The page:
The past week has been an eventful one for Ethereum (ETH), the second-largest cryptocurrency by market capitalization. A confluence of factors is conspiring to create an exciting period for Ethereum, marked by the reduced presence of ETH on exchanges, a surge in Layer-2 transactions, the emergence of a new voting system, and more. This article will delve into these developments and their potential impacts on Ethereum’s future.
One development worth noting is the potential beneficial effect of increased profits for stablecoin issuers on Ethereum. Most stablecoins in circulation currently exist on Ethereum, meaning that stablecoin issuers have a vested interest in nurturing the Ethereum ecosystem. The development and prosperity of Ethereum are likely to be reflected in the price of ETH over time.
This vested interest and the anticipated surge in Ethereum’s value might be why the balance of ETH on exchanges recently hit multi-year lows. It appears that holders are hodling – holding onto their ETH in anticipation of the next crypto bull run. This holding behavior is being facilitated by staking, given that staking rewards recently saw an upward trend owing to meme coin fees.
The declining balance of ETH on exchanges could lead to increased volatility in both directions. The less Ether is on exchanges, the easier it is to influence Ether’s price, either up or down. It is also interesting to note that the balance of Bitcoin (BTC) on exchanges has recently started to decline as well, introducing another layer of volatility into the crypto market.
The question that arises is how much more volatile ETH’s price would be if most of its transaction activity were taking place on the main chain. As it stands, transaction volumes on Ethereum’s Layer-2 networks have recently surged. According to l2beat, the total value locked (TVL) on Layer-2s recently hit $10 billion and remains high.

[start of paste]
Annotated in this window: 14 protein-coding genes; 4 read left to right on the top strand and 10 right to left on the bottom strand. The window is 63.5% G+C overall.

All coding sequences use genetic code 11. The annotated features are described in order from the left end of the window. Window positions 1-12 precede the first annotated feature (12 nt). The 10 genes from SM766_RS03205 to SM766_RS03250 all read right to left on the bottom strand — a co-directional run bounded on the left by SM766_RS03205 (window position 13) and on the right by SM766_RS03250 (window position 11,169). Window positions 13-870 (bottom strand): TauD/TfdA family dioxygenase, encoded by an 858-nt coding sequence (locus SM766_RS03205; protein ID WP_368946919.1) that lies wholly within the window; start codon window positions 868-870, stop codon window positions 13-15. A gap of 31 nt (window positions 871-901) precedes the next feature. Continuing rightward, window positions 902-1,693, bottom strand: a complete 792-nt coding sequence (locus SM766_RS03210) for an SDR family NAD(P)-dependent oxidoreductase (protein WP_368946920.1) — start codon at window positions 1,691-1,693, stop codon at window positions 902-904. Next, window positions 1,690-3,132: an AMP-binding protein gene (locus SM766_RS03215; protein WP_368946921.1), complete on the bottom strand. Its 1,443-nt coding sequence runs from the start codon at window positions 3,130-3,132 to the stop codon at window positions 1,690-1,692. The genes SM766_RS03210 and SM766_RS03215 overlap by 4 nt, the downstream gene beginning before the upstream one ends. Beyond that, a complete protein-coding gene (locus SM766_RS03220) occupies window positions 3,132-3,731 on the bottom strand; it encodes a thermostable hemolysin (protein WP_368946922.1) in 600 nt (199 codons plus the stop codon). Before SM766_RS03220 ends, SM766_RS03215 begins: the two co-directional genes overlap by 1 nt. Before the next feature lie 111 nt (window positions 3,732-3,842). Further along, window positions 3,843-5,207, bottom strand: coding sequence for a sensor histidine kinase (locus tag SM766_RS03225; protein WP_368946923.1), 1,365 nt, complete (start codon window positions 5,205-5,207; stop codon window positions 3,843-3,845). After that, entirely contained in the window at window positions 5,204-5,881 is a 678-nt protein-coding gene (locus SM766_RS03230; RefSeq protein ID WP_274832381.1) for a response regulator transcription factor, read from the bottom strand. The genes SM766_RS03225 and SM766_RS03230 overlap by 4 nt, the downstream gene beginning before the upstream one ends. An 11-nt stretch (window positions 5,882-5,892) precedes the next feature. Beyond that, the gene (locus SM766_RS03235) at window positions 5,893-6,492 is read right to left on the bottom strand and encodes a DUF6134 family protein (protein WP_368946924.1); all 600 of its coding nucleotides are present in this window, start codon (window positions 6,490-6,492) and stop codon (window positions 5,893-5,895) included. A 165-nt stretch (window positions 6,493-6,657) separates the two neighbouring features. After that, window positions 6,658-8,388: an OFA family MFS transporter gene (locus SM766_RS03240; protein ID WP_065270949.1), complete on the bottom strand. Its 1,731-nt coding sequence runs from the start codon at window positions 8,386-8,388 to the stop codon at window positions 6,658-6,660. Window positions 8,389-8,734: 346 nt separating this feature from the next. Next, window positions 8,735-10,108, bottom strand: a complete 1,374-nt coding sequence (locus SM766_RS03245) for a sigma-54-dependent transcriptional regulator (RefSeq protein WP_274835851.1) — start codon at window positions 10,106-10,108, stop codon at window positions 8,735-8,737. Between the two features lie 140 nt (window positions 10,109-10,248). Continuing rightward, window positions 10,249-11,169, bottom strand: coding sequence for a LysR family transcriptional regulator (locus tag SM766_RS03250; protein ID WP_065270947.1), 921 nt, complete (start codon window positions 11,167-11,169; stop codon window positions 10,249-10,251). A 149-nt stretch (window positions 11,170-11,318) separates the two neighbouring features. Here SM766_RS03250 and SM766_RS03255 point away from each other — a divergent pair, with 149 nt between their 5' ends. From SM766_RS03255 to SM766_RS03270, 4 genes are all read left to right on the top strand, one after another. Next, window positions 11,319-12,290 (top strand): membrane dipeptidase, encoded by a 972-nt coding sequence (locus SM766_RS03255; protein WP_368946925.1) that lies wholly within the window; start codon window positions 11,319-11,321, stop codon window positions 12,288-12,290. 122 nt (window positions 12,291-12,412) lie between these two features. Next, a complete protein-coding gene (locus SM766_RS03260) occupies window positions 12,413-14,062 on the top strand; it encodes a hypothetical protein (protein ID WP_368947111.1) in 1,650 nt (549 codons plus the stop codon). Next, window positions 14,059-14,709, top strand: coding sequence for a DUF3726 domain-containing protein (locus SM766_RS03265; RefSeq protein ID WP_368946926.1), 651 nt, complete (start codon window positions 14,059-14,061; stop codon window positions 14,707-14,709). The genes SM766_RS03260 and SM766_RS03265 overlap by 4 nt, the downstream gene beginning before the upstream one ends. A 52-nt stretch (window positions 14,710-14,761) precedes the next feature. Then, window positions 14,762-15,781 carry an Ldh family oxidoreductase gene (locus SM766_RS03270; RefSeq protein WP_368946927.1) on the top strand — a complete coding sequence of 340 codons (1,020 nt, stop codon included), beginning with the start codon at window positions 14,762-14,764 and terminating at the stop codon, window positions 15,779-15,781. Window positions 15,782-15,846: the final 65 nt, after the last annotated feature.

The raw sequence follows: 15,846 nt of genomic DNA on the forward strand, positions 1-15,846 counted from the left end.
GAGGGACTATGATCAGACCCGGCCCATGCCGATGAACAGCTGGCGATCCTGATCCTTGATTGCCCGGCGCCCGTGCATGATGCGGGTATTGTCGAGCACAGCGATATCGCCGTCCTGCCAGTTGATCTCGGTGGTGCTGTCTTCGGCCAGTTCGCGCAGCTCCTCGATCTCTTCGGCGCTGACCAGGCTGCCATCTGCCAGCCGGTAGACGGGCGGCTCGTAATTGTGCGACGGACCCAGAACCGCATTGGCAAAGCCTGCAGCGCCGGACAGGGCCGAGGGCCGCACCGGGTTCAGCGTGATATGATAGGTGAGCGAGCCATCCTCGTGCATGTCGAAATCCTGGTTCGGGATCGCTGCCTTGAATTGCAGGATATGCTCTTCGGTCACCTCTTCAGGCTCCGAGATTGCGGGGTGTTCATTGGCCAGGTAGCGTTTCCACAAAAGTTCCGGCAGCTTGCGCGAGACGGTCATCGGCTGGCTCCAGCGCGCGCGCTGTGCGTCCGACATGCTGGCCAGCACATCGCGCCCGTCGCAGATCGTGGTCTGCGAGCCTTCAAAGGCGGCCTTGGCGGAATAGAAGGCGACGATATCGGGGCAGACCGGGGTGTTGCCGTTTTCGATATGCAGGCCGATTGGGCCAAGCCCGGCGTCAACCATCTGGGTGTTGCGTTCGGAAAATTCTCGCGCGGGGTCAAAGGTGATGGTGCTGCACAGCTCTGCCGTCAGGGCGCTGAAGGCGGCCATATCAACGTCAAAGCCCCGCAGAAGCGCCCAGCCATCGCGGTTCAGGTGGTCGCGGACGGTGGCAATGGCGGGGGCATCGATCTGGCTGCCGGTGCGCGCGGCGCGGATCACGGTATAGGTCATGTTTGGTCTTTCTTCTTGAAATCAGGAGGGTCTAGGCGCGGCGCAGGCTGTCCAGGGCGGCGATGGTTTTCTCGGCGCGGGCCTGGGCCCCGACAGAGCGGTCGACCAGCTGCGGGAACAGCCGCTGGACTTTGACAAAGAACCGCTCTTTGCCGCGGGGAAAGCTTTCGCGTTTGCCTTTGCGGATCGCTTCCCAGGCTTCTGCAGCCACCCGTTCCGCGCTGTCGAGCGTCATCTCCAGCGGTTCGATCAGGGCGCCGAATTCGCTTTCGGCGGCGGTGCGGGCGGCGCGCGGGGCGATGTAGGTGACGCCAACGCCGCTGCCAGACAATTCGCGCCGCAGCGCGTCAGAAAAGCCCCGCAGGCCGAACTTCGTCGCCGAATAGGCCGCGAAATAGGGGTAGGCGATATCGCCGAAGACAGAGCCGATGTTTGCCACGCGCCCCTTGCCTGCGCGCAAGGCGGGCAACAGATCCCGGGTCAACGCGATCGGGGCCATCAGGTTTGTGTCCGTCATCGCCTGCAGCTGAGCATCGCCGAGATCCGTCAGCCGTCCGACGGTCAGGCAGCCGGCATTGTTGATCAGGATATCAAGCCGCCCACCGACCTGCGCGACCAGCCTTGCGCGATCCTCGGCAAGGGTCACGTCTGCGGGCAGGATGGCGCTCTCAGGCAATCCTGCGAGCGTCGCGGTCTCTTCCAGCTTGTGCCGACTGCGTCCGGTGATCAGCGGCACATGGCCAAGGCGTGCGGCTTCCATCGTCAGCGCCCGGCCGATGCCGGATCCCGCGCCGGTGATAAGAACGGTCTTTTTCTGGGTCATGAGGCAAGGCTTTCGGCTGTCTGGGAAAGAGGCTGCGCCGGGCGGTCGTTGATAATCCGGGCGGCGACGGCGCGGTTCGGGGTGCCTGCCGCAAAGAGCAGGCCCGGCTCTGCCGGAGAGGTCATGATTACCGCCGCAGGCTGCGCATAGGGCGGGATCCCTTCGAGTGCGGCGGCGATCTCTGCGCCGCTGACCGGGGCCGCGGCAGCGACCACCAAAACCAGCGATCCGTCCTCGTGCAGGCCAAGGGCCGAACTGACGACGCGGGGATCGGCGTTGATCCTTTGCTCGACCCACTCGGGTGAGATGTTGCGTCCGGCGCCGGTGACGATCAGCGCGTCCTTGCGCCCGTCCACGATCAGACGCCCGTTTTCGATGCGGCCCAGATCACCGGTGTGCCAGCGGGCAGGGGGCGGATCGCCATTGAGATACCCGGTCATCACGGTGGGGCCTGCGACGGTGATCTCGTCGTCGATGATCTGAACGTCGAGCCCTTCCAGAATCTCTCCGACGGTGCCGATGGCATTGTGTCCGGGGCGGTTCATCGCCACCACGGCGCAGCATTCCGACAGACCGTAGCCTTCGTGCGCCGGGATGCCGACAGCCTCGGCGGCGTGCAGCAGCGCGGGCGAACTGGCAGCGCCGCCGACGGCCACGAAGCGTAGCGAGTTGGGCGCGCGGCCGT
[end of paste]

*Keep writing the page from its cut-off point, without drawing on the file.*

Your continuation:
Layer-2 solutions essentially involve processing bundles of transactions off-chain and periodically submitting these bundles of transactions to the main chain for security. Naturally, submitting these bundles to the main chain costs ETH. Data from The Block shows that Layer-2s spent a record amount of ETH for mainnet publishing fees in May.
While Layer-2 transactions may not generate as much ETH demand as main chain transactions, the continued adoption of Ethereum and its Layer-2 solutions could eventually produce enough demand to push ETH prices to all-time highs.
As Ethereum evolves to potentially become the backbone of the new financial system, an important question surfaces: who will govern Ethereum and its Layer-2 solutions? The answer is likely the largest ETH holders and the governance token holders of these Layer-2 solutions.
Crypto venture capital (VC) firms like Andreessen Horowitz, or a16z, will play a significant role in this governance process. Recently, a16z unveiled an anonymous voting system for Ethereum called Cicada. This system uses zero-knowledge proofs to keep a voter’s decision unknown until voting is concluded and to obscure the identity of the person voting. The demand for this kind of technology is high among crypto VCs like a16z, who often have a substantial say in governance processes.
For instance, a16z recently voted against a proposal to deploy Uniswap on the Binance Smart Chain, raising a myriad of questions. Despite the motivation, it’s clear that this type of technology is essential for the next generation of crypto governance.
However, voting systems are not the only necessary technology. A decentralized digital ID is also needed to move away from the current one-token-one-vote system. Projects like Worldcoin are trying to fill this niche.
In conclusion, Ethereum’s landscape is rapidly evolving, with multiple factors shaping its future. The adoption of Layer-2 solutions, changing governance mechanisms, the role of stablecoin issuers, and the declining balance of ETH on exchanges are all playing a part in this transformation. As always, staying informed is crucial in navigating the complex and ever-changing world of cryptocurrency.